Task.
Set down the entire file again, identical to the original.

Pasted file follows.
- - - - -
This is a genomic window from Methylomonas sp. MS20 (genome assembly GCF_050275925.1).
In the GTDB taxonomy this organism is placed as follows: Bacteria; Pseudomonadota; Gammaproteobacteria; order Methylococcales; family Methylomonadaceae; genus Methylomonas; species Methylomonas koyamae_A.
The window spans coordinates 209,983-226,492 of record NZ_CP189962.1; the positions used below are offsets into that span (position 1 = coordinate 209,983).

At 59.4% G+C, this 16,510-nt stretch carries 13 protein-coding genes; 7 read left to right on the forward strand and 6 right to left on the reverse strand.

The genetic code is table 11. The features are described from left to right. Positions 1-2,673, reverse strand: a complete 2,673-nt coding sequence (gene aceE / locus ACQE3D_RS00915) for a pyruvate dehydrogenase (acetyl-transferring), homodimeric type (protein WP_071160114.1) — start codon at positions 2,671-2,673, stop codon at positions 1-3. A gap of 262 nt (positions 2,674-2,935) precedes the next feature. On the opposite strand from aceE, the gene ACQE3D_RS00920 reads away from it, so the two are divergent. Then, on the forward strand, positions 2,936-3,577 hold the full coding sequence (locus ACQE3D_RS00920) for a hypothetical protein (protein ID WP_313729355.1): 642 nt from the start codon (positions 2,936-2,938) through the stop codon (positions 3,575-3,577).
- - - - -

This is a genomic window from Methylomonas sp. MS20 (genome assembly GCF_050275925.1).
In the GTDB taxonomy this organism is placed as follows: Bacteria; Pseudomonadota; Gammaproteobacteria; order Methylococcales; family Methylomonadaceae; genus Methylomonas; species Methylomonas koyamae_A.
The window spans coordinates 209,983-226,492 of record NZ_CP189962.1; the positions used below are offsets into that span (position 1 = coordinate 209,983).

At 59.4% G+C, this 16,510-nt stretch carries 13 protein-coding genes; 7 read left to right on the forward strand and 6 right to left on the reverse strand.

The genetic code is table 11. The features are described from left to right. Positions 1-2,673, reverse strand: a complete 2,673-nt coding sequence (gene aceE / locus ACQE3D_RS00915) for a pyruvate dehydrogenase (acetyl-transferring), homodimeric type (protein WP_071160114.1) — start codon at positions 2,671-2,673, stop codon at positions 1-3. A gap of 262 nt (positions 2,674-2,935) precedes the next feature. On the opposite strand from aceE, the gene ACQE3D_RS00920 reads away from it, so the two are divergent. Then, on the forward strand, positions 2,936-3,577 hold the full coding sequence (locus ACQE3D_RS00920) for a hypothetical protein (protein ID WP_313729355.1): 642 nt from the start codon (positions 2,936-2,938) through the stop codon (positions 3,575-3,577).